A Christian friend of Paul at Ephesus, who came to Rome while the apostle was imprisoned there for the faith, and at a time when almost every one had forsaken him. This is supposed to have occurred during Paul's last imprisonment, not long before his death. Having found Paul in bonds, after long seeking him, he assisted him to the utmost of his power, and without regard to danger; for which the apostle implored the highest benedictions on him and his family, 2Ti 1:16-18; 4:19.
bringing profit, an Ephesian Christian who showed great kindness to Paul at Rome. He served him in many things, and had oft refreshed him. Paul expresses a warm interest in him and his household (2Ti 1:16-18; 4:19).
2Ti 1:16-18; 4:19; "the Lord give mercy unto the house of Onesiphorus (as Onesiphorus showed mercy), for he oft refreshed me and was not ashamed of my chain (compare Mt 25:36,45), but when he was in Rome he sought me out very diligently and found me. The Lord grant unto him that he may find mercy (as he found me) of the Lord in that day; and in how many things he ministered unto me at Ephesus thou knowest very well." "Salute the household of Onesiphorus" (2Ti 4:19).
Absence from Ephesus probably is the cause of the expression; he had not yet returned from his visit to Rome. If the master were dead the household would not be called after his name. A good man's household shares in his blessing from God as in his deeds for God. Nowhere does Paul use prayers for the dead; Onesiphorus therefore was not dead. "The household of Stephanas" does not exclude "Stephanas" (1Co 1:16; 16:17) so "the household of Onesiphorus" does not necessarily exclude Onesiphorus.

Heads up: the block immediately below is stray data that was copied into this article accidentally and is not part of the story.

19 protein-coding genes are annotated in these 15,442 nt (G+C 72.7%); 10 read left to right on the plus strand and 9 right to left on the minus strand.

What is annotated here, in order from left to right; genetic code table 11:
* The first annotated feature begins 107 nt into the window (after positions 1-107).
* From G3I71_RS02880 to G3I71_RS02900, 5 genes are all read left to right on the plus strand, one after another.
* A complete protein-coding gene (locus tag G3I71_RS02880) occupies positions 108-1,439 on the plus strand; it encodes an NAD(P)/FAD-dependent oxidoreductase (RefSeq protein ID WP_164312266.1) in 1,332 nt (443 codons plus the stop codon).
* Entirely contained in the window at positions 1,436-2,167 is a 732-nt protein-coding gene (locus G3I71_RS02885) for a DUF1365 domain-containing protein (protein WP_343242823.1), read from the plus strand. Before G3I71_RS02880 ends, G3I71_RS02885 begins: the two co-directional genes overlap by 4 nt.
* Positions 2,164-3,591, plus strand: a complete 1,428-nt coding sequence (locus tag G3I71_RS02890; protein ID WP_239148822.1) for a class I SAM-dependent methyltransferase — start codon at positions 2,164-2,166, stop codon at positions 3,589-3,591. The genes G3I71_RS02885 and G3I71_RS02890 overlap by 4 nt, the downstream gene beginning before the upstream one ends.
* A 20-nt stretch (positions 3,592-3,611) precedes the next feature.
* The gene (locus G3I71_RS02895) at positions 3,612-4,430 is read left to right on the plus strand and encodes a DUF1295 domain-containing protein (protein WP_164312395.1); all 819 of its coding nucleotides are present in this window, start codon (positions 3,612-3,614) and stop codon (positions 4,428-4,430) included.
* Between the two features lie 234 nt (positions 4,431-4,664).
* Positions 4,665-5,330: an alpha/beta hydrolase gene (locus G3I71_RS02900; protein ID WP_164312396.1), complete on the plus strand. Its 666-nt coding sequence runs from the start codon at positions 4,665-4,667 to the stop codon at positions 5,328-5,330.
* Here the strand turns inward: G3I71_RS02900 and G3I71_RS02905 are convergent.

The name of a Christian mentioned twice in St. Paul's Second Epistle to Timothy (2Ti 1:15-18; 4:19). From the first reference we learn that he showed special kindness to the Apostle during his imprisonment at Rome, when others, from whom he might have expected sympathy and help, held aloof from him; from the second we infer that he and his family lived at Ephesus. From St. Paul's expression 'the household of Onesiphorus,' it has been inferred that Onesiphorus himself was dead, and this text has been urged in proof of the lawfulness of prayers for the dead. There is much probability in this view, but the breathing of such a pious wish has nothing in common with the later abuses which gathered round this practice.
(bringing profit) is named twice only in the New Testament, viz.
and 2Tim 4:19 Paul mentions him in terms of grateful love as having a noble courage and generosity in his behalf, amid his trials as a prisoner at Rome, when others from whom he expected better things had deserted him.
Probably other members of the family were also active Christians.
It is evident from
that Onesiphorus had his home at Ephesus. (A.D. 64.)